THIS REPORT CONTAINS ASSESSMENTS OF COMMODITY AND TRADE ISSUES MADE BY USDA STAFF AND NOT NECESSARILY STATEMENTS OF OFFICIAL U.S. GOVERNMENT POLICY Voluntary Public - Date: 12/16/2011 GAIN Report Number: IT1159 Italy Post: Rome Italy Tomatoes and Products Report 2011 Report Categories: Tomatoes and Products Approved By: Jim Dever Prepared By: Alessandra De Luca Report Highlights: Italy is the world’s third largest tomato producer and produces tomatoes throughout the year. Italy is forecast to produce 6 million metric tons (MMT) of tomatoes in MY 2011/12, of which 1 MMT will be consumed fresh and the remaining 5 MMT will be processed. Italy is a major exporter of processed tomato concentrate. General Information: According to World Processing Tomato Council (WPTC) data, the United States and China account for more than 50 percent of world tomato production (approximately 42 million tons). Italy’s tomato production in MY 2010/11 was 5.5 million MT, ranking as the world’s third largest producer. Generally, conditions in Italy allow for production of tomatoes throughout the year. However, the bulk of the processing takes place between the months of July and December. The cultivation of processed tomatoes is possible in many parts of Italy, but mainly in the regions of Puglia, Emilia- Romagna, and Campania. Growing conditions vary substantially between the different regions. In the south, water is plentiful, but expensive to use. Many farms utilize drip systems or sprinklers. Farm sizes range from ten hectares to several hundred hectares. Growers have set up cooperatives, which are part of larger producer organizations, whose main task is to make joint offers, sign contracts with processing firms, supply seeds, fertilizers and other treatments, and own harvesters. Production in the north is completely mechanized and hybrids are predominantly used. The majority of the plantings are plug-seeding transplants. Direct seeding is rare and only used for the cultivation of paste tomatoes, which are sown with precision, machines using coated seeds. For peeling tomatoes, the acreage is planted with plug seedlings. Tomatoes for paste are all machine harvested, but those for the production of canned tomatoes are mostly harvested manually. The Italian tomato processing industry produces passata, sauces, and pastes and, as in the United States, is entirely separate from the fresh-market industry. Specific characteristics differentiate the two types of tomatoes: fresh market varieties are juicier and harvested prior to being ripe, while processing varieties contain higher percentages of solids, are vine ripened, and typically have a thicker skin. Processed tomatoes are mainly produced on a contractual basis, with individual agreements between farmers and the industry. Each year producer associations and the Italian processing industry agree to a national fixed price. During MY2011/12, the fixed price was €88 per ton, which was an€18 per ton increase from the previous year. Production MY 2012/13 Italian tomato production is forecast at 6 MMT, of which 1 MMT will be fresh tomato and 5 MMT of tomatoes for processing. MY 2011/12 cultivated area for processed tomatoes was 67,586 hectares (Ha.), a 14.6 percent decrease from MY 2010/11. Despite a decrease in cultivated area, this year’s harvest was good due to favorable weather conditions even though industry sources estimate a slight decrease in yields to around 70 MT/ha. Consumption Six out of ten Italian families have changed eating habits due to significant food price increases. According to ISTAT, the average Italian family spent €467 per month on food in 2010--a 1.2 percent increase from 2009. In 2010, Italian consumption of fruit and vegetables fell by almost 3.4 percent compared to 2009. Italians consume about 1 MMT of fresh tomatoes Although Italian consume the bulk of tomatoes as processed products, fresh tomato consumption is expanding along with consumption of other fresh produce. One of Europe’s leading fruit and vegetable processors, Conserve Italia Group, is expanding their business in the fresh-cut sector. Trade Italy is both a major exporter and importer of tomato products, primarily because there is a tremendous amount of intra-industry trade. Italy imports a substantial quantity as inputs for further processing. After the United States China is a major source for these imports. Most of the tomato product Italy imports are reprocessed and re-exported. The 2004 labeling regulations (see discussion under Policy section), intended to favor domestic Italian production by identifying the source of the input tomato; have not resulted in any significant reduction of imports from China or elsewhere. Italy is one of the world’s leading exporters of processed tomato products, and in order to meet both domestic consumption requirements and a stable export demand, has increased imports. China’s emergence as a high-volume, low-cost producer is being felt as traditional exporters are being displaced in global markets. Interestingly, China’s largest paste market is Italy. Italy’s fresh tomato sector in MY 2010/11 was valued at €116 million. Most of Italy’s tomato exports are within the EU. In MY 2010/11, Italy imported 97,000 MT of tomatoes, a 27 percent decrease compared to 2009. Italian Exports of Fresh Tomatoes Jan-Jul Jan-Jul 2009 2010 2010 2011 ( ‘000 MT) EU 87 122 82 68 Germany 30 41 25 20 United Kingdom 9 12 7 6 Netherlands 6 10 8 5 France 5 9 6 4 Romania 3 7 5 6 Slovenia 6 6 4 4 Poland 3 5 3 3 Denmark 2 4 3 3 Austria 15 19 13 12 Extra EU 6 7 5 5 Switzerland 4 5 3 3 World 93 129 86 73 Source: Global Trade Atlas -GTA Italian Imports of Fresh Tomatoes Jan-Jul Jan-Jul 2009 2010 2010 2011 ( ‘000 MT) EU 118 87 50 74 Netherlands 49 40 21 22 Spain 31 21 14 32 France 22 13 8 13 Germany 10 9 5 5 Extra EU 14 10 8 6 World 132 97 58 80 Israel 8 7 6 5 Source: Global Trade Atlas –GTA Italian Exports of Prepared Tomatoes Jan-Jul Jan-Jul 2009 2010 2010 2011 ( ‘000 MT) EU 1,017 1,161 665 707 Germany 332 374 215 220 United Kingdom 259 309 176 178 France 149 153 92 99 Extra EU 571 625 363 368 United States 79 93 51 56 Japan 88 91 35 56 Australia 50 65 41 56 Belgium 53 63 35 56 Netherlands 59 63 35 40 Switzerland 37 39 22 22 Libya 38 36 0 0 World 1,588 1,785 1,028 1,075 Source: Global Trade Atlas -GTA Italian Imports of Prepared Tomatoes Jan-Jul Jan-Jul 2009 2010 2010 2011 ( ‘000 MT) EU 28 32 13 16 Spain 14 21 10 9 France 2 6 2 2 Greece 11 3 0 3 Extra EU 157 147 82 90 China 82 115 66 68 United States 70 31 16 20 World 184 179 95 105 Source: Global Trade Atlas -GTA Policy Italy does not provide any national subsidies (other than EU Single Payment Scheme) for processing- tomato producers. MY 2011/12 was the first year the complete decoupling for processing-tomato support entered into force after a three-year transitional period during which partial decoupling (50%) was applied. The Italian tomato SPS budget is estimated at €183 million per year for the next three years. Approximately 75 percent of the aid will be delivered to 15 percent of the Italian farmers. The tomato processing industry has recently agreed on a price with farmers in both the north and south of Italy for the MY 2011/12 crop. This price was set significantly higher than the previous year in order to balance the EU support “loss.” In order to remain competitive in international markets, Italian processors need to lower processing costs and direct production towards higher value added products. According to industry estimates, the €183 million in EU aid will only benefit approximately 1000 Italian companies. In Italy, about 6 thousand farms are eligible to receive decoupled aid. Seventy-five percent of Italian tomato production comes from large companies. This means that those companies that should receive the aid do not. In 2004, Italy implemented a labeling requirement in hopes of offsetting the growing increase of foreign imports.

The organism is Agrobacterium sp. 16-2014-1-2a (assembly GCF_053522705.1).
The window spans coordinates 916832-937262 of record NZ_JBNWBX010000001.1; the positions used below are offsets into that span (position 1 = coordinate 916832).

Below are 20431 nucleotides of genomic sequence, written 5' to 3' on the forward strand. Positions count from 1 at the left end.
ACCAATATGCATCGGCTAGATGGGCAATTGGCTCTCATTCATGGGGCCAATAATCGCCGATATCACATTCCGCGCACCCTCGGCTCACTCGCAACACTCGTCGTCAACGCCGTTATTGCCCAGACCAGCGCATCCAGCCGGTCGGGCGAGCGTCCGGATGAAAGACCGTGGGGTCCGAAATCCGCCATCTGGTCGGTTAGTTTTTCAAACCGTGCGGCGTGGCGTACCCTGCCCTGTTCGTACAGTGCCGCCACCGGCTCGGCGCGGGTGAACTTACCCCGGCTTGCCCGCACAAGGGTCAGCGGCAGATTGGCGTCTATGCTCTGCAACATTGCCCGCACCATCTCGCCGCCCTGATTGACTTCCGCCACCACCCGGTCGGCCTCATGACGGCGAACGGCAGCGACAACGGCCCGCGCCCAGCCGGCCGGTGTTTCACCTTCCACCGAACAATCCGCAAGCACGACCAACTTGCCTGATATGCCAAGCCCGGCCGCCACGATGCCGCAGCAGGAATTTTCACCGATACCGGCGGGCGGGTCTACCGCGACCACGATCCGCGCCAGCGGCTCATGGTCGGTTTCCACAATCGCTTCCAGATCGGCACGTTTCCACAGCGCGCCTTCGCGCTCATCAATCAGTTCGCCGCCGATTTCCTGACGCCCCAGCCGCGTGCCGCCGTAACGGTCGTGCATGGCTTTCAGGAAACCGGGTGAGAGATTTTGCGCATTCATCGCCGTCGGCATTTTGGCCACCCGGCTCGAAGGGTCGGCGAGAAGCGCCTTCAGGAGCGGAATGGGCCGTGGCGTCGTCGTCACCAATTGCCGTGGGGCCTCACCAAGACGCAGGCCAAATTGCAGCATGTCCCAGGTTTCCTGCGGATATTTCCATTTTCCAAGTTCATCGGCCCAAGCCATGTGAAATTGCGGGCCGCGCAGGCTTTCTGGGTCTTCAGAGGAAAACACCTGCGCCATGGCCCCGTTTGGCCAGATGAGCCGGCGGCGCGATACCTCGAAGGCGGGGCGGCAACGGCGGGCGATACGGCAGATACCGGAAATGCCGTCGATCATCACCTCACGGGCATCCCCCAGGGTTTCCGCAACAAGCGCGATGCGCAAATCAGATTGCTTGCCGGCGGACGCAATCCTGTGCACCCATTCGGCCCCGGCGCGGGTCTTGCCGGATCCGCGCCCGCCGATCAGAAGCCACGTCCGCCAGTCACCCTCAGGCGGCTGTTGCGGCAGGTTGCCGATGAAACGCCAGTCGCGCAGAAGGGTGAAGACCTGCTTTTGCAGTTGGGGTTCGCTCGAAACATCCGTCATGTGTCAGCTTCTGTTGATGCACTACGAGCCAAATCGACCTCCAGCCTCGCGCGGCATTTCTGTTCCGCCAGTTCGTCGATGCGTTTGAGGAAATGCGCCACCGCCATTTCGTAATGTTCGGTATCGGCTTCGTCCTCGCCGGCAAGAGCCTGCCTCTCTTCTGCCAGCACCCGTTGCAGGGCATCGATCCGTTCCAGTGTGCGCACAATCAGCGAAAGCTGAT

Posted: 12 January 2012